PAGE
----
(measure: points; Source: The Heritage Foundation)
* indicates monthly or quarterly data series
North Korea: Property rights index (0-100)
For that indicator, The Heritage Foundation provides data for North Korea from 1995 to 2020. The average value for North Korea during that period was 11 points with a minimum of 5 points in 2009 and a maximum of 32 points in 2017.
The latest value from 2020 is 20 points. For comparison, the world average in 2020 based on 183
countries is 57 points.
See the global rankings for that indicator or
use the country comparator to compare trends over time.
The property rights index for North Korea from The Heritage Foundation reflects the ability of individuals to accumulate private property, secured by clear laws that are fully enforced by the state. It also measures the likelihood of expropriation in North Korea as well as the extent of corruption in the judiciary and the enforcement of contracts.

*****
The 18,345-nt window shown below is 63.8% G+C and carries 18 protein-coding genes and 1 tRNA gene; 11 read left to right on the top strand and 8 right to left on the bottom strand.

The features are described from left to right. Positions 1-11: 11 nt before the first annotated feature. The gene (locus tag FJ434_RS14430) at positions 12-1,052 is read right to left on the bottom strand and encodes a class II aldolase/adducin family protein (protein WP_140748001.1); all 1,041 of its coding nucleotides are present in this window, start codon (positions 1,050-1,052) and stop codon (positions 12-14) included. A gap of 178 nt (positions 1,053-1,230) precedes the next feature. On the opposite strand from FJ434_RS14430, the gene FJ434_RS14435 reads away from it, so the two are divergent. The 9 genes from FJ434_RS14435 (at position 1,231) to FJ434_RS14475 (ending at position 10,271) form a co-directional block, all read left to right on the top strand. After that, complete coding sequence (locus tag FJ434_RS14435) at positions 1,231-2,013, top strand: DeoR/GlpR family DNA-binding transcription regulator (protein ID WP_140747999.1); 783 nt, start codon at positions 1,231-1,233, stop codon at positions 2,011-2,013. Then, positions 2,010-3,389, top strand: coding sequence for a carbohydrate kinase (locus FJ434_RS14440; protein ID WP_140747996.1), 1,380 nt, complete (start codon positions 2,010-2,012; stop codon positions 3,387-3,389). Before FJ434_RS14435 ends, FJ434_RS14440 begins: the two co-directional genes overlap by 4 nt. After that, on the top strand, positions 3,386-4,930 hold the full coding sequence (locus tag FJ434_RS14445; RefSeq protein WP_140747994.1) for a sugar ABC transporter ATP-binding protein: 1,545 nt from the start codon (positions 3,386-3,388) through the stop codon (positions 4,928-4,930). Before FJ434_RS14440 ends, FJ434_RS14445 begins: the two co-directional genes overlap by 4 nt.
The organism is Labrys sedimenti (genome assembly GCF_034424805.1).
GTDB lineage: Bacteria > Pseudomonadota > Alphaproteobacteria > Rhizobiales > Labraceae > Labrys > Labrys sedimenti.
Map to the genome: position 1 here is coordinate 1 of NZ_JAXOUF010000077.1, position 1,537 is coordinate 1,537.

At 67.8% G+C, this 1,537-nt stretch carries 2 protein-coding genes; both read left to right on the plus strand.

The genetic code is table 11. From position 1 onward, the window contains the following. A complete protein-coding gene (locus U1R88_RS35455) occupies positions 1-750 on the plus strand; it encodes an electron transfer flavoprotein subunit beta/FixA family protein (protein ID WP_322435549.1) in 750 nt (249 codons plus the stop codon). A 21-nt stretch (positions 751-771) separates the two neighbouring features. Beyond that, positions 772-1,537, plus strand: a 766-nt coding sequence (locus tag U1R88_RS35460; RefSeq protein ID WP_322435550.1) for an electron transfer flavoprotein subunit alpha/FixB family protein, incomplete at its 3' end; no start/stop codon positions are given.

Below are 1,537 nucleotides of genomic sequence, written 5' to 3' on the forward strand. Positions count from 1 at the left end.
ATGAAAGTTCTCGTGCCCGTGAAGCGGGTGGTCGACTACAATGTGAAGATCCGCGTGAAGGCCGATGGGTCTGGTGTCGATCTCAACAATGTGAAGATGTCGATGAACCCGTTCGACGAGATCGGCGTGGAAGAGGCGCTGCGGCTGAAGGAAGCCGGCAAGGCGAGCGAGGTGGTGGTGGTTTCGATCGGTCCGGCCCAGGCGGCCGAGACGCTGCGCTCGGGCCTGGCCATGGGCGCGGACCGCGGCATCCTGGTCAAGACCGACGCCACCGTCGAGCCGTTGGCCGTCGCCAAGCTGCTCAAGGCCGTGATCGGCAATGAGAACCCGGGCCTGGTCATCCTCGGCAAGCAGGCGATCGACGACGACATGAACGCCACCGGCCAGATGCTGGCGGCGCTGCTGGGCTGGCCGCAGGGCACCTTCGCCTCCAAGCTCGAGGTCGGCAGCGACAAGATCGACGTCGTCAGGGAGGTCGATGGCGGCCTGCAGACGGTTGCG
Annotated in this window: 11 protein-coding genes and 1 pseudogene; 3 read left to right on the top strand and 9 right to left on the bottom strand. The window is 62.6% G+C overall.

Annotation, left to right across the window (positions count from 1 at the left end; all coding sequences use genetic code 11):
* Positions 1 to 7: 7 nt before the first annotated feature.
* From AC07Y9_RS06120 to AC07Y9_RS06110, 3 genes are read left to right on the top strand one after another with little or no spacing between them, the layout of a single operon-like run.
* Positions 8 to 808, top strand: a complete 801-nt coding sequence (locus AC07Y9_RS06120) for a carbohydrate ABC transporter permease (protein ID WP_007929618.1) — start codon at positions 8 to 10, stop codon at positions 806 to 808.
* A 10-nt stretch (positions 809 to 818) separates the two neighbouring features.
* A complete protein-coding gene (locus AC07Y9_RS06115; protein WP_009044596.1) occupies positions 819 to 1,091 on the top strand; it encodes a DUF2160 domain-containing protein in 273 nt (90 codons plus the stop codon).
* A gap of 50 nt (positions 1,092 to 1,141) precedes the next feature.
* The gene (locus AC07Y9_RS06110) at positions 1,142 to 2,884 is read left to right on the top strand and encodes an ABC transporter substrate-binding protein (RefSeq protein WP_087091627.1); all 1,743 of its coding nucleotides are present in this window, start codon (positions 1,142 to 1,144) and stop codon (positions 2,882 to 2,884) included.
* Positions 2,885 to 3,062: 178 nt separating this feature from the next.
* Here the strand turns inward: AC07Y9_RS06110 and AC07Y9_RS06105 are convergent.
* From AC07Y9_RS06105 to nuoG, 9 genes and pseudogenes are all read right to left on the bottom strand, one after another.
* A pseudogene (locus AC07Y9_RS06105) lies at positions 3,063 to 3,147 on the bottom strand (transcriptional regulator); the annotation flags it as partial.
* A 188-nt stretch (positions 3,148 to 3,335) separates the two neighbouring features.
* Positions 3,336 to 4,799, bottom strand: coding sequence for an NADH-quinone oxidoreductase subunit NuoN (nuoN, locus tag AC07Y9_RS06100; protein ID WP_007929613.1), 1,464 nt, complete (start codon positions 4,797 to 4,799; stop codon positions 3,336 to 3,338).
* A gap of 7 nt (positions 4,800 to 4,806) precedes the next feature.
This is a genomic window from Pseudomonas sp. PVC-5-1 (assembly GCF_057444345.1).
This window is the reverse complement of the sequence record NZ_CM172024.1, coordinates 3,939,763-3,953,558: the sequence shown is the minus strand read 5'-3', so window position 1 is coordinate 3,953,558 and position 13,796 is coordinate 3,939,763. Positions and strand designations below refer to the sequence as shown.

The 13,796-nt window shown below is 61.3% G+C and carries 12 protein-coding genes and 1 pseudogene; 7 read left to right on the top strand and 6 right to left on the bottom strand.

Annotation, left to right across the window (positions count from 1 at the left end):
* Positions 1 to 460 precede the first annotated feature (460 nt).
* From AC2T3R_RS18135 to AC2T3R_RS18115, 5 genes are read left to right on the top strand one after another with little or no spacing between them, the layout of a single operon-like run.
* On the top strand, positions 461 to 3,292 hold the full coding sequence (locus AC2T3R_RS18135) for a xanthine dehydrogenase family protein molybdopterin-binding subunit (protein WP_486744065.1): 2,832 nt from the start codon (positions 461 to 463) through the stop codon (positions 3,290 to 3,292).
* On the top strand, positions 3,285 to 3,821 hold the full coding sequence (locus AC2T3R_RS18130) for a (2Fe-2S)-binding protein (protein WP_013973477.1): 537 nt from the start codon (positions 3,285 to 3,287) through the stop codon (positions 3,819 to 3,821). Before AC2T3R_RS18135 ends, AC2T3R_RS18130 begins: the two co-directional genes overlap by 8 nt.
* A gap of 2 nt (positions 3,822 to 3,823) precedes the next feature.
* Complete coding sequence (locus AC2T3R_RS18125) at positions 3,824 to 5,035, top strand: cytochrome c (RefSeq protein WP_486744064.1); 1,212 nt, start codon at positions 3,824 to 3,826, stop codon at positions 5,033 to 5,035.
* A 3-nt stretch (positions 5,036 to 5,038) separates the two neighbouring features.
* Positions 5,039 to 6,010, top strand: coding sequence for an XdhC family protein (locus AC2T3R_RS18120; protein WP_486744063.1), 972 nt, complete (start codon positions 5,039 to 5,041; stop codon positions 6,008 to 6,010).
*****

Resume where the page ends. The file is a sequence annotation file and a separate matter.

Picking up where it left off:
Definition: The property rights index measures the degree to which a country’s laws protect private property rights and the degree to which its government enforces those laws. It also assesses the likelihood that private property will be expropriated and analyzes the independence of the judiciary, the existence of corruption within the judiciary, and the ability of individuals and businesses to enforce contracts. Higher index values denote more certain legal protection of property.